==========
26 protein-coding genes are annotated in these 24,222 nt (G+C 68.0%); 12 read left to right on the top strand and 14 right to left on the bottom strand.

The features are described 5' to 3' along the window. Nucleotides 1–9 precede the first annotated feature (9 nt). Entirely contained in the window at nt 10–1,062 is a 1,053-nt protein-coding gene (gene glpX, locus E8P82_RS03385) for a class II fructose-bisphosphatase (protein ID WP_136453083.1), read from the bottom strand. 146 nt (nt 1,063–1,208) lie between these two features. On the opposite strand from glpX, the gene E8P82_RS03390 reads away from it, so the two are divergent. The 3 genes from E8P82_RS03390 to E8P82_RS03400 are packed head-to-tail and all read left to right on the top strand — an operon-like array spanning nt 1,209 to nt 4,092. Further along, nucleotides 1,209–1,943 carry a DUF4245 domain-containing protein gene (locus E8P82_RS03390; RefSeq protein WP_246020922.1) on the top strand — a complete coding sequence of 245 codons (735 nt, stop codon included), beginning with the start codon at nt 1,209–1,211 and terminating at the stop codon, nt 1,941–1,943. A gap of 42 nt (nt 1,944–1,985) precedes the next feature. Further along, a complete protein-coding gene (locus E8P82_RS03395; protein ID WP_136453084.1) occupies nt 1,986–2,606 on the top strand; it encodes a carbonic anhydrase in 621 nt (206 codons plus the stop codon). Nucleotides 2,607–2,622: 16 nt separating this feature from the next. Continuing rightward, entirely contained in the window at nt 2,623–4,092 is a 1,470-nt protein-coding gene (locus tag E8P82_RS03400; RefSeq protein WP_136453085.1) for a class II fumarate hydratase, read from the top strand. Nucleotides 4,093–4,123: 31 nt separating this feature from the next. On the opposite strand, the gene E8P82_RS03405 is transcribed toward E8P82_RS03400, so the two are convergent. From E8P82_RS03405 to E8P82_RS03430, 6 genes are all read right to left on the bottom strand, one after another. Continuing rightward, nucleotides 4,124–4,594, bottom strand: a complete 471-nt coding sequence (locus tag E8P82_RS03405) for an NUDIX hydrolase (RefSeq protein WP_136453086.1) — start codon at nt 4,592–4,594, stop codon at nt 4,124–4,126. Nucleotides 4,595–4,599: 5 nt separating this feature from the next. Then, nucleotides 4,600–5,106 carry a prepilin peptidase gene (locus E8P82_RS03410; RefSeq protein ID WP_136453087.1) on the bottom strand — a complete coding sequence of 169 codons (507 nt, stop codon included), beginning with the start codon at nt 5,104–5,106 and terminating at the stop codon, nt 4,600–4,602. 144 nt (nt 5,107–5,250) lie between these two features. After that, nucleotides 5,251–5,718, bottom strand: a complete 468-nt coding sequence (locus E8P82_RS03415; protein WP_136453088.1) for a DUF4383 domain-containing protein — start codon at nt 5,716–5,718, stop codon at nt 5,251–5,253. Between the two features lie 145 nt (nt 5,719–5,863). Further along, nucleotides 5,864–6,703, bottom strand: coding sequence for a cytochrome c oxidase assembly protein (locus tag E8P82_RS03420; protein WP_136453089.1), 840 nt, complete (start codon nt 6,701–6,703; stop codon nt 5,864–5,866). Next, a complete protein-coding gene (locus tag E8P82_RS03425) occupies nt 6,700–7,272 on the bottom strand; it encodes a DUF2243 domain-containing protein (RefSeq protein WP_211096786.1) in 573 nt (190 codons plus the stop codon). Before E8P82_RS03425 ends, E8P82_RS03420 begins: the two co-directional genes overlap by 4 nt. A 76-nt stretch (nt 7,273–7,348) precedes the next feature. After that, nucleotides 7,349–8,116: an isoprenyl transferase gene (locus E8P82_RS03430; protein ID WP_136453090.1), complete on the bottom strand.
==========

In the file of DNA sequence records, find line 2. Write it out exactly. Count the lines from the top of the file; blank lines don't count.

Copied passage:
The features are described 5' to 3' along the window. Nucleotides 1–9 precede the first annotated feature (9 nt). Entirely contained in the window at nt 10–1,062 is a 1,053-nt protein-coding gene (gene glpX, locus E8P82_RS03385) for a class II fructose-bisphosphatase (protein ID WP_136453083.1), read from the bottom strand. 146 nt (nt 1,063–1,208) lie between these two features. On the opposite strand from glpX, the gene E8P82_RS03390 reads away from it, so the two are divergent. The 3 genes from E8P82_RS03390 to E8P82_RS03400 are packed head-to-tail and all read left to right on the top strand — an operon-like array spanning nt 1,209 to nt 4,092. Further along, nucleotides 1,209–1,943 carry a DUF4245 domain-containing protein gene (locus E8P82_RS03390; RefSeq protein WP_246020922.1) on the top strand — a complete coding sequence of 245 codons (735 nt, stop codon included), beginning with the start codon at nt 1,209–1,211 and terminating at the stop codon, nt 1,941–1,943. A gap of 42 nt (nt 1,944–1,985) precedes the next feature. Further along, a complete protein-coding gene (locus E8P82_RS03395; protein ID WP_136453084.1) occupies nt 1,986–2,606 on the top strand; it encodes a carbonic anhydrase in 621 nt (206 codons plus the stop codon). Nucleotides 2,607–2,622: 16 nt separating this feature from the next. Continuing rightward, entirely contained in the window at nt 2,623–4,092 is a 1,470-nt protein-coding gene (locus tag E8P82_RS03400; RefSeq protein WP_136453085.1) for a class II fumarate hydratase, read from the top strand. Nucleotides 4,093–4,123: 31 nt separating this feature from the next. On the opposite strand, the gene E8P82_RS03405 is transcribed toward E8P82_RS03400, so the two are convergent. From E8P82_RS03405 to E8P82_RS03430, 6 genes are all read right to left on the bottom strand, one after another. Continuing rightward, nucleotides 4,124–4,594, bottom strand: a complete 471-nt coding sequence (locus tag E8P82_RS03405) for an NUDIX hydrolase (RefSeq protein WP_136453086.1) — start codon at nt 4,592–4,594, stop codon at nt 4,124–4,126. Nucleotides 4,595–4,599: 5 nt separating this feature from the next. Then, nucleotides 4,600–5,106 carry a prepilin peptidase gene (locus E8P82_RS03410; RefSeq protein ID WP_136453087.1) on the bottom strand — a complete coding sequence of 169 codons (507 nt, stop codon included), beginning with the start codon at nt 5,104–5,106 and terminating at the stop codon, nt 4,600–4,602. 144 nt (nt 5,107–5,250) lie between these two features. After that, nucleotides 5,251–5,718, bottom strand: a complete 468-nt coding sequence (locus E8P82_RS03415; protein WP_136453088.1) for a DUF4383 domain-containing protein — start codon at nt 5,716–5,718, stop codon at nt 5,251–5,253. Between the two features lie 145 nt (nt 5,719–5,863). Further along, nucleotides 5,864–6,703, bottom strand: coding sequence for a cytochrome c oxidase assembly protein (locus tag E8P82_RS03420; protein WP_136453089.1), 840 nt, complete (start codon nt 6,701–6,703; stop codon nt 5,864–5,866). Next, a complete protein-coding gene (locus tag E8P82_RS03425) occupies nt 6,700–7,272 on the bottom strand; it encodes a DUF2243 domain-containing protein (RefSeq protein WP_211096786.1) in 573 nt (190 codons plus the stop codon). Before E8P82_RS03425 ends, E8P82_RS03420 begins: the two co-directional genes overlap by 4 nt. A 76-nt stretch (nt 7,273–7,348) precedes the next feature. After that, nucleotides 7,349–8,116: an isoprenyl transferase gene (locus E8P82_RS03430; protein ID WP_136453090.1), complete on the bottom strand.